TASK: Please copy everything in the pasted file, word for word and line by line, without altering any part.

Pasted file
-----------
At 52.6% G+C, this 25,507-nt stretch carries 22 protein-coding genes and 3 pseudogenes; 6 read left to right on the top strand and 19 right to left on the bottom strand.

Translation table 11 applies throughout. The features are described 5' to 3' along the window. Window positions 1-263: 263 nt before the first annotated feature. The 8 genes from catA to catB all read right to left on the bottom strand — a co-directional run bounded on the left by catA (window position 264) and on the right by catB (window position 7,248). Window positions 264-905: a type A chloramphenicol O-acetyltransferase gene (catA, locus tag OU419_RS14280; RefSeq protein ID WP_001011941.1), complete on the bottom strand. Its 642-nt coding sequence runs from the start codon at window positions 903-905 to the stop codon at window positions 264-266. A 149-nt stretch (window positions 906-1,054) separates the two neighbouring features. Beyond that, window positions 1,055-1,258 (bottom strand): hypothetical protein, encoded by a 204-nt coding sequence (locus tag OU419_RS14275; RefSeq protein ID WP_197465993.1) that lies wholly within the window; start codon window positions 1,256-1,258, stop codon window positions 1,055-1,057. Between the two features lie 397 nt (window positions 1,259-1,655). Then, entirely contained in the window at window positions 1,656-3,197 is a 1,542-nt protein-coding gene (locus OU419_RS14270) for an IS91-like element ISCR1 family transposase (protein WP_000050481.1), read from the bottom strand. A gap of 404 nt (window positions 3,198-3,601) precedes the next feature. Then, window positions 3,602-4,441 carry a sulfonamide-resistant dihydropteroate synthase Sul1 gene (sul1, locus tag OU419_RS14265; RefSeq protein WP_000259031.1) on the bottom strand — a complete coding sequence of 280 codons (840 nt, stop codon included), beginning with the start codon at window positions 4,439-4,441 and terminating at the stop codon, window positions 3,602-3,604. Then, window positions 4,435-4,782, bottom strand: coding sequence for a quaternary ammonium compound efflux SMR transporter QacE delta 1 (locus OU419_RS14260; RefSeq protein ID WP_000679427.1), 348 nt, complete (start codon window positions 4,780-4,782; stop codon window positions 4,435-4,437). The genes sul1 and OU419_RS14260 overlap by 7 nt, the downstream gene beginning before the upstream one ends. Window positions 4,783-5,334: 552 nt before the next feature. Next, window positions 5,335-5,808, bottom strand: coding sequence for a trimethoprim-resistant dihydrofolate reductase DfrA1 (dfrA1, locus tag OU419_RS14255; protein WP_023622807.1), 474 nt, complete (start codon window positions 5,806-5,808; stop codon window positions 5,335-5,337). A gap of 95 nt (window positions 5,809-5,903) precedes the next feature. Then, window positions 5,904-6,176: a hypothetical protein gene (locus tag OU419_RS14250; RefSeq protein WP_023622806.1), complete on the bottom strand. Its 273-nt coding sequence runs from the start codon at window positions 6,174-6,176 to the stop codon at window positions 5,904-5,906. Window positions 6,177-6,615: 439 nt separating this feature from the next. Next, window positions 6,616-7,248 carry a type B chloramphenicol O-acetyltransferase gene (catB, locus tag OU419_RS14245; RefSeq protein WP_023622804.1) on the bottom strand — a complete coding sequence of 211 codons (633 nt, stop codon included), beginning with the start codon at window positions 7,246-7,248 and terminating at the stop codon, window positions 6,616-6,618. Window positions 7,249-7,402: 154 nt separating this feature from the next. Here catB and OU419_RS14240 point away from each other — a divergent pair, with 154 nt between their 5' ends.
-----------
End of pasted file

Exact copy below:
At 52.6% G+C, this 25,507-nt stretch carries 22 protein-coding genes and 3 pseudogenes; 6 read left to right on the top strand and 19 right to left on the bottom strand.

Translation table 11 applies throughout. The features are described 5' to 3' along the window. Window positions 1-263: 263 nt before the first annotated feature. The 8 genes from catA to catB all read right to left on the bottom strand — a co-directional run bounded on the left by catA (window position 264) and on the right by catB (window position 7,248). Window positions 264-905: a type A chloramphenicol O-acetyltransferase gene (catA, locus tag OU419_RS14280; RefSeq protein ID WP_001011941.1), complete on the bottom strand. Its 642-nt coding sequence runs from the start codon at window positions 903-905 to the stop codon at window positions 264-266. A 149-nt stretch (window positions 906-1,054) separates the two neighbouring features. Beyond that, window positions 1,055-1,258 (bottom strand): hypothetical protein, encoded by a 204-nt coding sequence (locus tag OU419_RS14275; RefSeq protein ID WP_197465993.1) that lies wholly within the window; start codon window positions 1,256-1,258, stop codon window positions 1,055-1,057. Between the two features lie 397 nt (window positions 1,259-1,655). Then, entirely contained in the window at window positions 1,656-3,197 is a 1,542-nt protein-coding gene (locus OU419_RS14270) for an IS91-like element ISCR1 family transposase (protein WP_000050481.1), read from the bottom strand. A gap of 404 nt (window positions 3,198-3,601) precedes the next feature. Then, window positions 3,602-4,441 carry a sulfonamide-resistant dihydropteroate synthase Sul1 gene (sul1, locus tag OU419_RS14265; RefSeq protein WP_000259031.1) on the bottom strand — a complete coding sequence of 280 codons (840 nt, stop codon included), beginning with the start codon at window positions 4,439-4,441 and terminating at the stop codon, window positions 3,602-3,604. Then, window positions 4,435-4,782, bottom strand: coding sequence for a quaternary ammonium compound efflux SMR transporter QacE delta 1 (locus OU419_RS14260; RefSeq protein ID WP_000679427.1), 348 nt, complete (start codon window positions 4,780-4,782; stop codon window positions 4,435-4,437). The genes sul1 and OU419_RS14260 overlap by 7 nt, the downstream gene beginning before the upstream one ends. Window positions 4,783-5,334: 552 nt before the next feature. Next, window positions 5,335-5,808, bottom strand: coding sequence for a trimethoprim-resistant dihydrofolate reductase DfrA1 (dfrA1, locus tag OU419_RS14255; protein WP_023622807.1), 474 nt, complete (start codon window positions 5,806-5,808; stop codon window positions 5,335-5,337). A gap of 95 nt (window positions 5,809-5,903) precedes the next feature. Then, window positions 5,904-6,176: a hypothetical protein gene (locus tag OU419_RS14250; RefSeq protein WP_023622806.1), complete on the bottom strand. Its 273-nt coding sequence runs from the start codon at window positions 6,174-6,176 to the stop codon at window positions 5,904-5,906. Window positions 6,177-6,615: 439 nt separating this feature from the next. Next, window positions 6,616-7,248 carry a type B chloramphenicol O-acetyltransferase gene (catB, locus tag OU419_RS14245; RefSeq protein WP_023622804.1) on the bottom strand — a complete coding sequence of 211 codons (633 nt, stop codon included), beginning with the start codon at window positions 7,246-7,248 and terminating at the stop codon, window positions 6,616-6,618. Window positions 7,249-7,402: 154 nt separating this feature from the next. Here catB and OU419_RS14240 point away from each other — a divergent pair, with 154 nt between their 5' ends.